Jose Mourinho v Anthony Martial and the right to paternity leave
It has been reported in the media this week that Manchester United footballer Anthony Martial is facing a £180,000 fine after being publically criticised for leaving their US tour early to attend the birth of his son in Paris.
Martial has also been criticised for failing to train since leaving the tour and not attending the club’s final two pre-season matches. Manchester United are now allegedly hitting him with a fine equating to two weeks’ salary as a result.
What are your rights as a new father?
New fathers are entitled to up to 2 weeks’ paternity leave. An employee will be eligible to receive two weeks’ paid paternity leave if they:
- have 26 weeks’ continuous employment ending with the 15th week before the expected week of child birth;
- are the biological father of the child or married to the partner (which includes civil partners) of the child’s mother; and
- have or expect to have responsibility for the upbringing of the child.
Paternity leave must be completed within 56 days from the birth of the child and must be taken to care for the child or support the mother. Any rights under the employee’s contract of employment is unaffected, except in relation to pay. Statutory paternity pay which in most cases is significantly less than an employee’s normal salary, must be paid instead. Employees also have the right to return to the same job and cannot be dismissed for exercising their right to take paternity leave.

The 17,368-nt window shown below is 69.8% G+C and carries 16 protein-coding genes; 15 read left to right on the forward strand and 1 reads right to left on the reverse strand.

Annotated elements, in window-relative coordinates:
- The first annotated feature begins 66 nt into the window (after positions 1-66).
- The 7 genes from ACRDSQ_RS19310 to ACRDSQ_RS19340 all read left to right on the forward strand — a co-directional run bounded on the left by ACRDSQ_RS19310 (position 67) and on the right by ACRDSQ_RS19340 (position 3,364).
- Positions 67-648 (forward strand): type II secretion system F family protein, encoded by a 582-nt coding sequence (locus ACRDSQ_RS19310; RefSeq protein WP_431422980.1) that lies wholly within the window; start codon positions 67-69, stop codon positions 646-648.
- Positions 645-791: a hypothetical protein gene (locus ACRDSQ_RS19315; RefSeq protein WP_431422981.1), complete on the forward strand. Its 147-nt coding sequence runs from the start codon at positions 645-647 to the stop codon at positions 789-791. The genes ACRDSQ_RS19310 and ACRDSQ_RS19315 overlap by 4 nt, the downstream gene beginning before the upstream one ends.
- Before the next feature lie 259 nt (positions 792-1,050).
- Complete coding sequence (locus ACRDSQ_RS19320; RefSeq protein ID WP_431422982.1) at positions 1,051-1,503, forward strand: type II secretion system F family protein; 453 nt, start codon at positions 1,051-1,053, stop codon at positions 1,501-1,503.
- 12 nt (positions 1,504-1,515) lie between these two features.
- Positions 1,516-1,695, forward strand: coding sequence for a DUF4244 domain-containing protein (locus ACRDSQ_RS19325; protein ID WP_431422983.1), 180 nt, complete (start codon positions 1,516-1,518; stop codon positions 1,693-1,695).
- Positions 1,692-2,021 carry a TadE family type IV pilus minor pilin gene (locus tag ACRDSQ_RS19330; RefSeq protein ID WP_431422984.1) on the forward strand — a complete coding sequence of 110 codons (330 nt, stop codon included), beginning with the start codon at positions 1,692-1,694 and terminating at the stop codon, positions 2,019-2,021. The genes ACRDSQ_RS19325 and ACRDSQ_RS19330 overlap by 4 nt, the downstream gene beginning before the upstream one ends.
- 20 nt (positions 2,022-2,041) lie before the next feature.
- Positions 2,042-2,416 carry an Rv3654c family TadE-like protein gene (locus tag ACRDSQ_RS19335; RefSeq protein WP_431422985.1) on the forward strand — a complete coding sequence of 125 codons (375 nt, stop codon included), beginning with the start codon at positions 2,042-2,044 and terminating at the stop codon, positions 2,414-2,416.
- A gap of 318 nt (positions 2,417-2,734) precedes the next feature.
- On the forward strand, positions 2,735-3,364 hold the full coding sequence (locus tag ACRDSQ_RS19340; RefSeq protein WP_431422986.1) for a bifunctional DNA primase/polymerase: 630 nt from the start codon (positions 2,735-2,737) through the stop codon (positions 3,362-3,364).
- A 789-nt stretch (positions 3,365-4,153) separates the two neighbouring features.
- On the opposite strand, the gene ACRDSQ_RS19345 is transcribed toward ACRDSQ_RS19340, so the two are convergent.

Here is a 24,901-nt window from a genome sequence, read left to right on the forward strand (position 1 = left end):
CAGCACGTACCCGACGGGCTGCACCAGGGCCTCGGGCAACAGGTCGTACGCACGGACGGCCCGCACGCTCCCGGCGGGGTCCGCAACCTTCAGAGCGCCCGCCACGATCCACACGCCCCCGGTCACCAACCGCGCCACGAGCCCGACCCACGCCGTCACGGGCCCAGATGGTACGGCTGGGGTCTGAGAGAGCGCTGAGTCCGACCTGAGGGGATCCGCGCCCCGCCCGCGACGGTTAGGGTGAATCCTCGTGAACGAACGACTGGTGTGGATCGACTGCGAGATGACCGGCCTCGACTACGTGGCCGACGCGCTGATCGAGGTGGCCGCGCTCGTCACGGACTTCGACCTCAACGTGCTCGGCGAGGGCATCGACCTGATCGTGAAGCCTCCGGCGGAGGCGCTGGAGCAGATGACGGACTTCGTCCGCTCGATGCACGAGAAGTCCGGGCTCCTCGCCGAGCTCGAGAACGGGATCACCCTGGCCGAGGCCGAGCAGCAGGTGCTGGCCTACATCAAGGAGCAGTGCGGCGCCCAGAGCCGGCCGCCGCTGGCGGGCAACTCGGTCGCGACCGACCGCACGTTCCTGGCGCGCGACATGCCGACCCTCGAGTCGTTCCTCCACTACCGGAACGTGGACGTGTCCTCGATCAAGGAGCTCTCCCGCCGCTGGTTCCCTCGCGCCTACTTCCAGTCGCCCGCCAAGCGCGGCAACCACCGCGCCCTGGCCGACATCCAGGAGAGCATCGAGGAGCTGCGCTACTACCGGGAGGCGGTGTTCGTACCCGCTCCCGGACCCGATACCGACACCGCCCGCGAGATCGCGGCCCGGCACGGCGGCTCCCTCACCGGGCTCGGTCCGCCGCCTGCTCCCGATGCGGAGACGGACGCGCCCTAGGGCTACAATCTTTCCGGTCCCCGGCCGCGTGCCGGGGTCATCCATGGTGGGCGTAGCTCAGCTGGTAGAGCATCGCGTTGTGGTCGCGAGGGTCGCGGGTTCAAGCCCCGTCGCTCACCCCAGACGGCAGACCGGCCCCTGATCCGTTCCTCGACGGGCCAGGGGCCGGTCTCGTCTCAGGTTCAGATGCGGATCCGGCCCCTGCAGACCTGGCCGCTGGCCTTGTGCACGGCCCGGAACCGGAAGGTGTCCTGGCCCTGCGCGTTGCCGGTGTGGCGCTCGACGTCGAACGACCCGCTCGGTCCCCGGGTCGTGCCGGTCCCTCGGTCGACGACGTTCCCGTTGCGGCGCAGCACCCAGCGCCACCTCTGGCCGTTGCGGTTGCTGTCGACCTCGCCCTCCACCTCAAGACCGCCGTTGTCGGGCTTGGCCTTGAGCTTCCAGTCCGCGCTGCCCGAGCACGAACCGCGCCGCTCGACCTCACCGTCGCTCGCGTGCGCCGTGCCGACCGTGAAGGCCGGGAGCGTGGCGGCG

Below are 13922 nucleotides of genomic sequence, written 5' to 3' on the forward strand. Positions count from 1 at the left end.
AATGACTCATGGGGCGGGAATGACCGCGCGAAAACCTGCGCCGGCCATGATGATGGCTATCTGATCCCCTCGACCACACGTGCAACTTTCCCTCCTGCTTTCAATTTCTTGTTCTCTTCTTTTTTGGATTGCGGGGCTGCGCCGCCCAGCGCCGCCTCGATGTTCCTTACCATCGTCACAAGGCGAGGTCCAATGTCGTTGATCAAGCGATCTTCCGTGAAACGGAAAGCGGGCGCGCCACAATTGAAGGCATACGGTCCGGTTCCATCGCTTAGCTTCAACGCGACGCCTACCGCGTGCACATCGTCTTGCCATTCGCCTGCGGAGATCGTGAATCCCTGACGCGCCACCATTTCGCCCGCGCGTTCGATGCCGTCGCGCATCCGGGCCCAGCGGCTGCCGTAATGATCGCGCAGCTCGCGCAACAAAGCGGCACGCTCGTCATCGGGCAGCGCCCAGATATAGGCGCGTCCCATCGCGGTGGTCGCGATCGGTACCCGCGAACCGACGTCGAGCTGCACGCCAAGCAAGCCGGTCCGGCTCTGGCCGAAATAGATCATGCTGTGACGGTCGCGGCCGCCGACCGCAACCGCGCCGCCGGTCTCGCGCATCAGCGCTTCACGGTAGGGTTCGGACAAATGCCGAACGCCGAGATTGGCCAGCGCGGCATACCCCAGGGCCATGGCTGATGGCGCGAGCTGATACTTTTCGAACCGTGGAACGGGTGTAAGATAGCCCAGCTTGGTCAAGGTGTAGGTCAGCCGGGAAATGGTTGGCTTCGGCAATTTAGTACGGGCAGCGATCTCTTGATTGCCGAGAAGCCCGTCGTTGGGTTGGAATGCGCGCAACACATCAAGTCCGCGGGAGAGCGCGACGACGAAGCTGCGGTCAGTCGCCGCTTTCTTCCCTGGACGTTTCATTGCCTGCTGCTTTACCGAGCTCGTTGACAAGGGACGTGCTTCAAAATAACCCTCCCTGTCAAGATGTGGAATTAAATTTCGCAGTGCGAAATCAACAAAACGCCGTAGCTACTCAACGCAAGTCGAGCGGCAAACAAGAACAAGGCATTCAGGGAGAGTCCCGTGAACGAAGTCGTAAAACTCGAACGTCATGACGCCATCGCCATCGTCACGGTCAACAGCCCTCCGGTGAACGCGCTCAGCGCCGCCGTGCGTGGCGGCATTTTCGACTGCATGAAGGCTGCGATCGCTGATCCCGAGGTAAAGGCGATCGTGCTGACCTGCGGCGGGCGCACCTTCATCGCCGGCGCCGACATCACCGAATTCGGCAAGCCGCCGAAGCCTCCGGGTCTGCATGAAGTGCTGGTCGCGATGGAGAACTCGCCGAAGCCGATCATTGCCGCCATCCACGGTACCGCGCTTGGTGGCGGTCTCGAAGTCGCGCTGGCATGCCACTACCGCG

So what’s the score?
As an employee of Manchester United, Martial has the same right to paternity leave as any other employee. On a wider note, footballers are seen as role models to many young people and, as society as a whole continues to encourage new fathers to take more of an active role in the upbringing of children, José Mourinho’s public criticism of a player exercising his rights as a father will be seen as worrying and outdated by many observers.
Many will also be concerned by the fact that Martial seems to have been punished for attending his son’s birth and taking some time away from the pitch, even though at 8 days this was less than his statutory right to paternity leave.
However, as with many other things, it appears that football operates in a different world to the rest of us and it’s unlikely we will see Anthony Martial rushing to the Employment Tribunal to bring a claim.
Mourinho of all people would be well advised to respect employment rights, given that in 2016 he was personally sued for sex discrimination in an Employment Tribunal claim brought by the former Chelsea FC team doctor, Eva Cerneiro.
For more information on paternity leave, our employment team would be happy to discuss this with you in more detail. Please contact us on 0161 926 9969 or by email at firstname.lastname@example.org.